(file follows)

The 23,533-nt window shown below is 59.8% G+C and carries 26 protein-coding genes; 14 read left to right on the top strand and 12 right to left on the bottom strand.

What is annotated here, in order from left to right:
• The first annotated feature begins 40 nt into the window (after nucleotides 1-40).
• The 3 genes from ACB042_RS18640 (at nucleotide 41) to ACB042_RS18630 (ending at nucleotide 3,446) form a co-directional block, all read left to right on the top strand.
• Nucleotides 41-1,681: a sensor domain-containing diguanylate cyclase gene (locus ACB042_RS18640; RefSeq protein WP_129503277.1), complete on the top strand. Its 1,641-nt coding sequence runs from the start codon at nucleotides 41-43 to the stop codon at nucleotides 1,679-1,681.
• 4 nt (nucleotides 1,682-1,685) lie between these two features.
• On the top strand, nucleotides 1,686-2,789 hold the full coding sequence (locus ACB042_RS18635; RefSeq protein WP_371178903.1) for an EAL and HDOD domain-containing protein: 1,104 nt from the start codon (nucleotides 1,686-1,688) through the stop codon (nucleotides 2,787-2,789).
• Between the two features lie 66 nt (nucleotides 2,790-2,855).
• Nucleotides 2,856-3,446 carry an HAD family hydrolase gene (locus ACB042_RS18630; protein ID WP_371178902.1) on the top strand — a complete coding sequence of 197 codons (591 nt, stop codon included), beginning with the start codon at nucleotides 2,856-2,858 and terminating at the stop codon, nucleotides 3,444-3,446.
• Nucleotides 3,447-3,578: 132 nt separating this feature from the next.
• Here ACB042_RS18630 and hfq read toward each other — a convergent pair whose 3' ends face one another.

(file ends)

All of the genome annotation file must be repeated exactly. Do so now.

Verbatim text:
The 23,533-nt window shown below is 59.8% G+C and carries 26 protein-coding genes; 14 read left to right on the top strand and 12 right to left on the bottom strand.

What is annotated here, in order from left to right:
• The first annotated feature begins 40 nt into the window (after nucleotides 1-40).
• The 3 genes from ACB042_RS18640 (at nucleotide 41) to ACB042_RS18630 (ending at nucleotide 3,446) form a co-directional block, all read left to right on the top strand.
• Nucleotides 41-1,681: a sensor domain-containing diguanylate cyclase gene (locus ACB042_RS18640; RefSeq protein WP_129503277.1), complete on the top strand. Its 1,641-nt coding sequence runs from the start codon at nucleotides 41-43 to the stop codon at nucleotides 1,679-1,681.
• 4 nt (nucleotides 1,682-1,685) lie between these two features.
• On the top strand, nucleotides 1,686-2,789 hold the full coding sequence (locus ACB042_RS18635; RefSeq protein WP_371178903.1) for an EAL and HDOD domain-containing protein: 1,104 nt from the start codon (nucleotides 1,686-1,688) through the stop codon (nucleotides 2,787-2,789).
• Between the two features lie 66 nt (nucleotides 2,790-2,855).
• Nucleotides 2,856-3,446 carry an HAD family hydrolase gene (locus ACB042_RS18630; protein ID WP_371178902.1) on the top strand — a complete coding sequence of 197 codons (591 nt, stop codon included), beginning with the start codon at nucleotides 2,856-2,858 and terminating at the stop codon, nucleotides 3,444-3,446.
• Nucleotides 3,447-3,578: 132 nt separating this feature from the next.
• Here ACB042_RS18630 and hfq read toward each other — a convergent pair whose 3' ends face one another.